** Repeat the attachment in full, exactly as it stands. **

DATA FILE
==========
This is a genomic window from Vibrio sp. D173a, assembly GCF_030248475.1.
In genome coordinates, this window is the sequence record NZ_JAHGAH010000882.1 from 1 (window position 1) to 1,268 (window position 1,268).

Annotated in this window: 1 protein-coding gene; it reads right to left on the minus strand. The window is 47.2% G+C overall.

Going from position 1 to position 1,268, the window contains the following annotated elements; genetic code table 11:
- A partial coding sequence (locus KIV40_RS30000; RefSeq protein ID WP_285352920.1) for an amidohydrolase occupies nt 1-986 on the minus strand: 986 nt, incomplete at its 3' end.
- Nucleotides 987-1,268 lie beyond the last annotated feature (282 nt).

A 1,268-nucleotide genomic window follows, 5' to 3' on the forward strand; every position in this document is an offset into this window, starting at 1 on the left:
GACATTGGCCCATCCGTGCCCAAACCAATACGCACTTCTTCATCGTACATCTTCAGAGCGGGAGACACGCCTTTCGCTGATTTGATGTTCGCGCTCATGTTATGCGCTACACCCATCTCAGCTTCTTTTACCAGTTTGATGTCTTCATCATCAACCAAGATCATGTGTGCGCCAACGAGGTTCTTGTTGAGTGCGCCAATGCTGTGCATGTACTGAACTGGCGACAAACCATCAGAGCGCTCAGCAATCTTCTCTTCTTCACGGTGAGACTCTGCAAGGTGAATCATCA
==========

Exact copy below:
This is a genomic window from Vibrio sp. D173a, assembly GCF_030248475.1.
In genome coordinates, this window is the sequence record NZ_JAHGAH010000882.1 from 1 (window position 1) to 1,268 (window position 1,268).

Annotated in this window: 1 protein-coding gene; it reads right to left on the minus strand. The window is 47.2% G+C overall.

Going from position 1 to position 1,268, the window contains the following annotated elements; genetic code table 11:
- A partial coding sequence (locus KIV40_RS30000; RefSeq protein ID WP_285352920.1) for an amidohydrolase occupies nt 1-986 on the minus strand: 986 nt, incomplete at its 3' end.
- Nucleotides 987-1,268 lie beyond the last annotated feature (282 nt).

A 1,268-nucleotide genomic window follows, 5' to 3' on the forward strand; every position in this document is an offset into this window, starting at 1 on the left:
GACATTGGCCCATCCGTGCCCAAACCAATACGCACTTCTTCATCGTACATCTTCAGAGCGGGAGACACGCCTTTCGCTGATTTGATGTTCGCGCTCATGTTATGCGCTACACCCATCTCAGCTTCTTTTACCAGTTTGATGTCTTCATCATCAACCAAGATCATGTGTGCGCCAACGAGGTTCTTGTTGAGTGCGCCAATGCTGTGCATGTACTGAACTGGCGACAAACCATCAGAGCGCTCAGCAATCTTCTCTTCTTCACGGTGAGACTCTGCAAGGTGAATCATCA